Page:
By Lisa Sturtevant, PhD
According to recent American Community Survey (ACS) data, more than one in five households in the District of Columbia is severely cost burdened, including 27 percent of renters and 12 percent of home owners. When individuals and families pay a disproportionately high share of their income on housing—50 percent or more—they often face challenges paying for other necessities, including food, health care, child care and transportation. In DC, about 60,000 households face this challenge. However, the rates of severe cost burden vary substantially for different segments of the population. Demographic characteristics like age and immigration status matter, but household income is the primary determinant of whether a household is severely cost burdened. While not surprising, this suggests opportunities for the housing industry and workforce development organizations to work together to expand housing options by both increasing the housing supply and growing incomes of residents of DC and the rest of the region.
Some populations in the District are more likely than others to face affordability challenges. The rate of severely cost burdened households is higher among renters (27.4 percent) than for the overall population. While seniors age 65 or older are just about as likely as the overall population in DC to be severely cost burdened, the challenges are greater for the more vulnerable 85+ senior population (24.8 percent are severely cost burdened) and people with disabilities (33.6 percent are severely cost burdened). Single-parent families and immigrant households are also disproportionately cost burdened, with rates of severe cost burden of 32.2 percent and 25.3 percent, respectively.
But the single biggest factor that is associated with cost burden is income. Most low-income families and individuals find it difficult to find affordable housing in the District, including households with full-time workers. An individual working a full-time job at the city’s minimum wage (currently $11.50 per hour) would earn about $24,000 a year. Nearly 70 percent of households with incomes at or below this full-time minimum wage worker salary are severely cost burdened, paying half or more of that income every month towards housing costs. This group of lower-income households includes non-working households, as well, but this particular statistic is emblematic of the struggles of low-wage working households in the city and, indeed, throughout the region.
Look what happens when you examine the rates of severe cost burden only for households with incomes above the city’s minimum wage. The rates of severe cost burden are significantly lower for all groups with a household income higher than what a full-time minimum wage worker would earn in a year. About nine percent of these higher-income older seniors (age 85+) and immigrants are severely cost burdened. Among single-parents and immigrants, about 11 percent are severely cost burdened if they earn income greater than the full-time city minimum wage. These shares are dramatically lower than for the same groups that earn lower incomes.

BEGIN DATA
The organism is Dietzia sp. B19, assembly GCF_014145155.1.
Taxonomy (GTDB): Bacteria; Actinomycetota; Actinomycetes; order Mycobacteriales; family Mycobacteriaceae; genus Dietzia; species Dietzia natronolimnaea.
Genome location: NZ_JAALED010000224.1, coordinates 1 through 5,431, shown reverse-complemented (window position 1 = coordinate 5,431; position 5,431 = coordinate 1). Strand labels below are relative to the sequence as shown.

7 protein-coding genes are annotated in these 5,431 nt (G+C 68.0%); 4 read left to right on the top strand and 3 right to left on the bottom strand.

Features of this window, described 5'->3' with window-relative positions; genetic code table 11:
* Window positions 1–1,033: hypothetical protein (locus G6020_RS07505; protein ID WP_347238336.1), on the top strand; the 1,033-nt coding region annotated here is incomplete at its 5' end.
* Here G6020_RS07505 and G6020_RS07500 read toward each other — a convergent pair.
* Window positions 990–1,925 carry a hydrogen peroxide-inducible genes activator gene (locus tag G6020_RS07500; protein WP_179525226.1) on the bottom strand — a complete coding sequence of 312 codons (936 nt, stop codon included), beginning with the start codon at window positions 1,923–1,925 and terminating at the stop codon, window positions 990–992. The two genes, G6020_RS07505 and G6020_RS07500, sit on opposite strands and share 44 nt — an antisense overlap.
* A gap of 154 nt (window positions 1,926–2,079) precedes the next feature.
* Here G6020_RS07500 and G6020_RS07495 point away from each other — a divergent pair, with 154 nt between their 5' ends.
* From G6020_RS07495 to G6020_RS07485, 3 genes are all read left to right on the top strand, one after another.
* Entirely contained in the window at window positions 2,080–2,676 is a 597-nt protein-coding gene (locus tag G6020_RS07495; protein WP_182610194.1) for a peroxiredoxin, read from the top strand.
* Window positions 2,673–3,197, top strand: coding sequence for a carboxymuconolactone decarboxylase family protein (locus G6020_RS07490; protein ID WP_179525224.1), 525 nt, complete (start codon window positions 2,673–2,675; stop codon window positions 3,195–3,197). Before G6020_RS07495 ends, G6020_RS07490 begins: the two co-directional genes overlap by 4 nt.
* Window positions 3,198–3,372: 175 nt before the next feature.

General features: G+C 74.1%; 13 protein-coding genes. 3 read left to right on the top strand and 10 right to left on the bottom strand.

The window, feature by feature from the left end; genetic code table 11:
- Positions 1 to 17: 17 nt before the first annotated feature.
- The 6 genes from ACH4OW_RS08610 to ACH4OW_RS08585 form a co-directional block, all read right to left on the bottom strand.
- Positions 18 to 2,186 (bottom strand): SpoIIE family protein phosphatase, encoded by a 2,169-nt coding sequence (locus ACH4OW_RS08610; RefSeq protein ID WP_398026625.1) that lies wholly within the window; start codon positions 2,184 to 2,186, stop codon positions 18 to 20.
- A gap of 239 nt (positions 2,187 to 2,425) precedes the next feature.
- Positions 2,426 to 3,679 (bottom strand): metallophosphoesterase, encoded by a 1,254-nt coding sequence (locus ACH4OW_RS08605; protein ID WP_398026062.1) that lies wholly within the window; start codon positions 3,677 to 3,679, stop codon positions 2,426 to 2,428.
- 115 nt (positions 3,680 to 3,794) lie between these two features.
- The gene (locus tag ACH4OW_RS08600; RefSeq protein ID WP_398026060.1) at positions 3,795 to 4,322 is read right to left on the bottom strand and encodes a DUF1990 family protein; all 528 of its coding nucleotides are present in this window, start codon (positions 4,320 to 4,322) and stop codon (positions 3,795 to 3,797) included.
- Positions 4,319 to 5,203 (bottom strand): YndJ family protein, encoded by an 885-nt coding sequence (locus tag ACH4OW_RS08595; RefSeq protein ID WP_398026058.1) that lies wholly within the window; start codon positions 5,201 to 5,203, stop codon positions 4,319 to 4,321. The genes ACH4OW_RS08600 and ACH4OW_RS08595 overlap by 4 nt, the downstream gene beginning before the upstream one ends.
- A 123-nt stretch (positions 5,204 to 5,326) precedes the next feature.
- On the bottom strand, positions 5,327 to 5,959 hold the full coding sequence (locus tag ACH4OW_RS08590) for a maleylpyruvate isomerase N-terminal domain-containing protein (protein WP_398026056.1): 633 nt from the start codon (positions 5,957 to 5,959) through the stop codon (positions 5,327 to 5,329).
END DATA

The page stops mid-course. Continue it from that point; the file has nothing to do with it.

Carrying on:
The District of Columbia is among a growing number of states and localities that has instituted a minimum wage that is higher than the federal minimum and has planned increases. By 2020, the minimum wage in DC is set to rise to $15 per hour. A full-time, year-round worker at this wage would earn $31,200 annually. In Maryland, the statewide minimum wage increased from $8.25 to $8.75 per hour in October but in Montgomery and Prince George’s counties, the local minimum wage is $10.75 per hour. In Virginia, the minimum wage remains at the Federal level of $7.25 per hour.
Advocating for a higher minimum wage—or a living wage—in the region’s jurisdictions would help put more money in the pockets of people in lower-skill, lower-wage jobs. With more money, it could be easier for these individuals and families to find housing they can afford. However, it is possible—though by no means conclusive—that an increase in a local minimum wage could actually lead to increases in rents at the lower level. A coordinated effort of increasing wages AND expanding housing supply is the best way to ensure wage gains translate into access to more affordable housing in the city and in the wider Washington DC region. To that end, the housing industry and workforce development community should have a shared goal of working together to help alleviate the challenge for the many households living with incomes that are too low and housing costs that are too high.